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The US Elections
read in Macedonian


I’m taking a break from the on-going sad saga of the European Union and its seeming inability to do anything right these days.  There will be plenty of time in the weeks and months ahead to showcase the silliness in Brussels.  What I want to turn to this week is something that will happen in a little less than one year: the US Presidential elections.   

On November 3, 2012, elections will be held in the United States for the offices of president, vice-president, the entire US House of Representatives (435 members), one third of the US Senate (there are 100 seats in the US Senate), plus thousands of local elections, including state, county and city officials.  And even though the election is a year away, the campaign is in full swing.  Unlike Macedonia, or much of the world for that matter, we do not have an “official” campaign season of a few weeks or even a few months.  Our campaign season lasts forever.  Literally.   

But with less than one year to go, things really pick up steam.  Many call this the “silly season” and with good reason – the endless campaign can often bring out the worst in people and all that you can imagine in a political election: name-calling, personal attacks, untruths, rumors, you name it.  Politicians the world over engage in this behavior.   

Why focus on this election for a Macedonian audience?  Well, for one, US foreign policy is at stake.  For another, the US economic policy is at stake and US economic policy has a major impact on the world as it grows increasingly smaller.  What happens in Washington, DC affects Macedonia.  Remember November 4, 2004?  That was the day after the US presidential election and George W. Bush had just been re-elected.  And what was one of his first acts as president in his second term?  He recognized the Republic of Macedonia by its constitutional name. 

So, with that background, let’s look ahead to the 2012 US Presidential elections. 

The first thing you must know is that our current President, Barack Hussein Obama, is running for re-election.  He was elected president in November of 2008 and at the time, he was a US Senator from the state of Illinois.  President Obama is a member of the Democrat Party, the party more closely aligned with the SDSM in Macedonia. 

On the other side, there are eight major official candidates running against him.  They are all members of the Republican Party, the party more closely aligned with VMRO-DPMNE, and they must compete against each other in a series of races around the country in the various states, to narrow their number down to one.  The victor of that contest will then challenge President Obama and Vice-President Biden in the general election in November of 2012 (on the Republican side, there will be a candidate for president and vice-president, running together).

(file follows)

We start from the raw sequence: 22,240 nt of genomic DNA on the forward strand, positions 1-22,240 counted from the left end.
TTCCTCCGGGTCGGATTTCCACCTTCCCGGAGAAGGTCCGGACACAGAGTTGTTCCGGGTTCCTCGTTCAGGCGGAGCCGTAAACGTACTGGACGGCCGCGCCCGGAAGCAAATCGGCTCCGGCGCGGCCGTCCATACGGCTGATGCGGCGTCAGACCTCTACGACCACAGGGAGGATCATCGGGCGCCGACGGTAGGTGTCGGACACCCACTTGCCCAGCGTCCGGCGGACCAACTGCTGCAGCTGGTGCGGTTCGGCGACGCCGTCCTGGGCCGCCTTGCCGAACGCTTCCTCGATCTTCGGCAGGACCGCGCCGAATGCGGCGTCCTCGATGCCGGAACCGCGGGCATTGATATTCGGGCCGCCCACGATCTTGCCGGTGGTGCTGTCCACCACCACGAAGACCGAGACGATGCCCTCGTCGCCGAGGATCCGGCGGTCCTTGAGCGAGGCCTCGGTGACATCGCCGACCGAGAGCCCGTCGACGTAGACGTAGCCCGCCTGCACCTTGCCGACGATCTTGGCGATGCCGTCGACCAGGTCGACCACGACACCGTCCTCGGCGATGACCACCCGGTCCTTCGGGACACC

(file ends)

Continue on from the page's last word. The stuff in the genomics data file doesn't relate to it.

Currently, the Republican who will most likely challenge President Obama in the general campaign is former Massachusetts Governor Mitt Romney.  Romney, besides being a former governor, is a successful businessman, was also the chief executive officer of the Winter Olympics at Salt Lake City, Utah in 2002. 

Now this is where it gets personal to Macedonia.  In 2008, President Obama relied heavily on Greek-American money and votes to get elected.  The Greek-American community is largely part of the Democrat Party, and one of President Obama’s top fundraisers was Alexi Giannoulias, who was then the Treasurer for the State of Illinois.  Alexi also ran the Greek-Americans for Obama campaign.  Alexi ran for the US Senate in 2010 but lost and will likely be heavily involved in the presidential elections next year. 

President Obama’s record of involvement with Macedonia is not what his predecessor’s was.  His secretary of state, Hillary Clinton, has visited almost all of the countries around Macedonia but has not visited Macedonia.  Only with a great deal of pressure from Macedonia and Macedonia’s friends did Prime Minister Gruevski receive an invitation to visit Washington, DC and Secretary Clinton and Vice President Biden last year.  George Papendreou, on the other hand, has had several visits with the President.  And Greeks and Greek-Americans enjoy close cooperation with President Obama and the White House. 

One important reason that Macedonia has not received a lot of interest from the Obama Administration is domestic US politics.  The president does not want to be seen as helping Macedonia, politically, so he does not.  The president does want to be seen as helping Greece, politically, so he does.  The reason being that helping Greece, helps him, politically, at home.  It really is as simple as that. 

Governor Romney’s position with Macedonia is unknown as there is no record on it but you can be sure that it will be better than President Obama’s.  What is needed now is for the Macedonian Diaspora to reach out to the Romney campaign and begin educating them on Macedonia’s relationship with Europe and the US.

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Jason Miko
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